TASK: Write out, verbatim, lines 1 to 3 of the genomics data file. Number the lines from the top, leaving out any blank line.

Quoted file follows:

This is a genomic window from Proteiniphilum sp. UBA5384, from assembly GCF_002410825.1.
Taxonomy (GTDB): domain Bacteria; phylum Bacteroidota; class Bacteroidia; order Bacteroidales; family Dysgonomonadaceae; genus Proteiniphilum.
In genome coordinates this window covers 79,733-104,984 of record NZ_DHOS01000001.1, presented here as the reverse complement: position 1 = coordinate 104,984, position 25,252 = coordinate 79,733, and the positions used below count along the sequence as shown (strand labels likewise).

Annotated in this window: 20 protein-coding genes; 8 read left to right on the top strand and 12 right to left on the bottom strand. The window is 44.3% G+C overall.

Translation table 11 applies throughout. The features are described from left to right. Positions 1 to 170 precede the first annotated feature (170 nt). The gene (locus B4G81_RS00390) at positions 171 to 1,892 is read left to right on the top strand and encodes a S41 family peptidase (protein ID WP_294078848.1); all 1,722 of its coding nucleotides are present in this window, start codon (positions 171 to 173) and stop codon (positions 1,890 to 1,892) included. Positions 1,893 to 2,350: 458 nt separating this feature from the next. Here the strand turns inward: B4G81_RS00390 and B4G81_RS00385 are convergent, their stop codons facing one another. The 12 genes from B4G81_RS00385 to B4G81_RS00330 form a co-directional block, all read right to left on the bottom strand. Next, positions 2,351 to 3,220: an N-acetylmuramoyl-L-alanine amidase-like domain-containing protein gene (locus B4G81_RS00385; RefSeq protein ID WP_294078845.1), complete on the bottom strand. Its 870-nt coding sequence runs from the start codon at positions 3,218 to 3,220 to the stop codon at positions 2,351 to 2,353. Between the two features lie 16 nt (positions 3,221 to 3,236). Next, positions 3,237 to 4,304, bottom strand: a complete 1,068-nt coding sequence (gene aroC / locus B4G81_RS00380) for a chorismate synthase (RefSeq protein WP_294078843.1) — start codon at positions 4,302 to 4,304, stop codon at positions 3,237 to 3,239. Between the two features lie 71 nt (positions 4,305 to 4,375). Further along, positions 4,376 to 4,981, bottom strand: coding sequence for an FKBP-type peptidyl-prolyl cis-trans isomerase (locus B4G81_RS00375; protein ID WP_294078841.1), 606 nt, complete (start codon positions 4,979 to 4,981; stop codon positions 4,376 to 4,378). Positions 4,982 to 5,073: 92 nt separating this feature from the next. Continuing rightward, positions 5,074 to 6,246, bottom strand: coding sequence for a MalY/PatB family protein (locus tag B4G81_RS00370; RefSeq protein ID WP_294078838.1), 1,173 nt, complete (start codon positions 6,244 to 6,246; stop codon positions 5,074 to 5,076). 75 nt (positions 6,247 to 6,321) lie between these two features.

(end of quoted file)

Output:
This is a genomic window from Proteiniphilum sp. UBA5384, from assembly GCF_002410825.1.
Taxonomy (GTDB): domain Bacteria; phylum Bacteroidota; class Bacteroidia; order Bacteroidales; family Dysgonomonadaceae; genus Proteiniphilum.
In genome coordinates this window covers 79,733-104,984 of record NZ_DHOS01000001.1, presented here as the reverse complement: position 1 = coordinate 104,984, position 25,252 = coordinate 79,733, and the positions used below count along the sequence as shown (strand labels likewise).